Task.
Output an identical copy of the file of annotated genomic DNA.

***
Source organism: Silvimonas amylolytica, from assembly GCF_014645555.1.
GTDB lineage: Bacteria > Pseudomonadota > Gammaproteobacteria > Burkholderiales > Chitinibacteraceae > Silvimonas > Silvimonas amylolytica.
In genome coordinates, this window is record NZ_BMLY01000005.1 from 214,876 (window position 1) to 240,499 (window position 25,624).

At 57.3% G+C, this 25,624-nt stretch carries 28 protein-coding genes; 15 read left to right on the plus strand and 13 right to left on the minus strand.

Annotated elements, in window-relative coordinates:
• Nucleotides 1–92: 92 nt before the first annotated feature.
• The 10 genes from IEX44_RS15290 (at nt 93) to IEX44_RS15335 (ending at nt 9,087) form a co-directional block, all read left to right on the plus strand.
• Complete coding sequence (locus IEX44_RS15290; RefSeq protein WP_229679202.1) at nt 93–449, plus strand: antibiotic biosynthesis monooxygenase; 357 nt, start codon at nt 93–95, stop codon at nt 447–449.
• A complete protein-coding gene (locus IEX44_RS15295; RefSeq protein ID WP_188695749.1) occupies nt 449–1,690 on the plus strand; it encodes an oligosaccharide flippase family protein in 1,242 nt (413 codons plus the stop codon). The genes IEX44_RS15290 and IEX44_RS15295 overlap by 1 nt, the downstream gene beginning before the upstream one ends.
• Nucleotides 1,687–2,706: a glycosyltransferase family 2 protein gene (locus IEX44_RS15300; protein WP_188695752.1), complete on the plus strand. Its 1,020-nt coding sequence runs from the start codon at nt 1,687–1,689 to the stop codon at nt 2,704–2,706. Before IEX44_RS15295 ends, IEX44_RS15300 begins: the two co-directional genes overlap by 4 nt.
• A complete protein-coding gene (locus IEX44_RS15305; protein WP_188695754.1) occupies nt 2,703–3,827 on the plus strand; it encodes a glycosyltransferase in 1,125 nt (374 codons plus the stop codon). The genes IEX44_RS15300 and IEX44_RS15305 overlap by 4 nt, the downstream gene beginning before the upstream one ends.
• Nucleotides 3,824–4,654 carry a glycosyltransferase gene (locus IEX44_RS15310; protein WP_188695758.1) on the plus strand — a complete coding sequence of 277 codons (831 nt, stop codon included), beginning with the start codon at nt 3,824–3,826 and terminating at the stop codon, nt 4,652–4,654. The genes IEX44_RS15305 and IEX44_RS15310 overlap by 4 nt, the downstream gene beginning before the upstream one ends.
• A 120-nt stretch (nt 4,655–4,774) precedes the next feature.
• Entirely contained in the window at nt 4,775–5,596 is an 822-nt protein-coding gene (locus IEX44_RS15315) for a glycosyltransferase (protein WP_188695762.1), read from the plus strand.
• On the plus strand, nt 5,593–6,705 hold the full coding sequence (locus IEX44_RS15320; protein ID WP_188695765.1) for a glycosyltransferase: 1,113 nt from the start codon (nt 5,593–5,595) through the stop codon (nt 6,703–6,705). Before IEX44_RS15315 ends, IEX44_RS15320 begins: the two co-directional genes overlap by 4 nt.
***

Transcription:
Source organism: Silvimonas amylolytica, from assembly GCF_014645555.1.
GTDB lineage: Bacteria > Pseudomonadota > Gammaproteobacteria > Burkholderiales > Chitinibacteraceae > Silvimonas > Silvimonas amylolytica.
In genome coordinates, this window is record NZ_BMLY01000005.1 from 214,876 (window position 1) to 240,499 (window position 25,624).

At 57.3% G+C, this 25,624-nt stretch carries 28 protein-coding genes; 15 read left to right on the plus strand and 13 right to left on the minus strand.

Annotated elements, in window-relative coordinates:
• Nucleotides 1–92: 92 nt before the first annotated feature.
• The 10 genes from IEX44_RS15290 (at nt 93) to IEX44_RS15335 (ending at nt 9,087) form a co-directional block, all read left to right on the plus strand.
• Complete coding sequence (locus IEX44_RS15290; RefSeq protein WP_229679202.1) at nt 93–449, plus strand: antibiotic biosynthesis monooxygenase; 357 nt, start codon at nt 93–95, stop codon at nt 447–449.
• A complete protein-coding gene (locus IEX44_RS15295; RefSeq protein ID WP_188695749.1) occupies nt 449–1,690 on the plus strand; it encodes an oligosaccharide flippase family protein in 1,242 nt (413 codons plus the stop codon). The genes IEX44_RS15290 and IEX44_RS15295 overlap by 1 nt, the downstream gene beginning before the upstream one ends.
• Nucleotides 1,687–2,706: a glycosyltransferase family 2 protein gene (locus IEX44_RS15300; protein WP_188695752.1), complete on the plus strand. Its 1,020-nt coding sequence runs from the start codon at nt 1,687–1,689 to the stop codon at nt 2,704–2,706. Before IEX44_RS15295 ends, IEX44_RS15300 begins: the two co-directional genes overlap by 4 nt.
• A complete protein-coding gene (locus IEX44_RS15305; protein WP_188695754.1) occupies nt 2,703–3,827 on the plus strand; it encodes a glycosyltransferase in 1,125 nt (374 codons plus the stop codon). The genes IEX44_RS15300 and IEX44_RS15305 overlap by 4 nt, the downstream gene beginning before the upstream one ends.
• Nucleotides 3,824–4,654 carry a glycosyltransferase gene (locus IEX44_RS15310; protein WP_188695758.1) on the plus strand — a complete coding sequence of 277 codons (831 nt, stop codon included), beginning with the start codon at nt 3,824–3,826 and terminating at the stop codon, nt 4,652–4,654. The genes IEX44_RS15305 and IEX44_RS15310 overlap by 4 nt, the downstream gene beginning before the upstream one ends.
• A 120-nt stretch (nt 4,655–4,774) precedes the next feature.
• Entirely contained in the window at nt 4,775–5,596 is an 822-nt protein-coding gene (locus IEX44_RS15315) for a glycosyltransferase (protein WP_188695762.1), read from the plus strand.
• On the plus strand, nt 5,593–6,705 hold the full coding sequence (locus IEX44_RS15320; protein ID WP_188695765.1) for a glycosyltransferase: 1,113 nt from the start codon (nt 5,593–5,595) through the stop codon (nt 6,703–6,705). Before IEX44_RS15315 ends, IEX44_RS15320 begins: the two co-directional genes overlap by 4 nt.